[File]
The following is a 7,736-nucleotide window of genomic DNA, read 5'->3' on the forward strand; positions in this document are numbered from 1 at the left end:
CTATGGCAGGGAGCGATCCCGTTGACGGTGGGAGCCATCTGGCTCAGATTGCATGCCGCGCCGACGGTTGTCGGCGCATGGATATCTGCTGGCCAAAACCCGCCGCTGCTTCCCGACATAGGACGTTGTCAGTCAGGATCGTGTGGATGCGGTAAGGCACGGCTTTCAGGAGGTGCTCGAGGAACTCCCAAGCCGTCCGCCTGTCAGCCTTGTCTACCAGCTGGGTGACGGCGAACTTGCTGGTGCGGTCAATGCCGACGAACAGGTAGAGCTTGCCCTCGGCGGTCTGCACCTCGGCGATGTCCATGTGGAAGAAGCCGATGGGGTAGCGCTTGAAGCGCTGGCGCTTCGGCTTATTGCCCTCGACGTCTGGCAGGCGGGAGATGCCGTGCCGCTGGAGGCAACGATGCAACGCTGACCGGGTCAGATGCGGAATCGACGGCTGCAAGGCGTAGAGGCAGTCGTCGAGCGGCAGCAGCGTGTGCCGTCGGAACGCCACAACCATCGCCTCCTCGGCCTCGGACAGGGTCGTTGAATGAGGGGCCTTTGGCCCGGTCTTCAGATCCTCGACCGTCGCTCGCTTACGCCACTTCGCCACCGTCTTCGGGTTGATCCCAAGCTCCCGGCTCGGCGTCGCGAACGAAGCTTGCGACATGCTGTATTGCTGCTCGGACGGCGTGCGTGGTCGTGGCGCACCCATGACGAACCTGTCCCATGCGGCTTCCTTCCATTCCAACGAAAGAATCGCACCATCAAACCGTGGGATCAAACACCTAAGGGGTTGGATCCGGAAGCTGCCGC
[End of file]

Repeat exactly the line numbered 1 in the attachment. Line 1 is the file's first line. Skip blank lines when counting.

The following is a 7,736-nucleotide window of genomic DNA, read 5'->3' on the forward strand; positions in this document are numbered from 1 at the left end: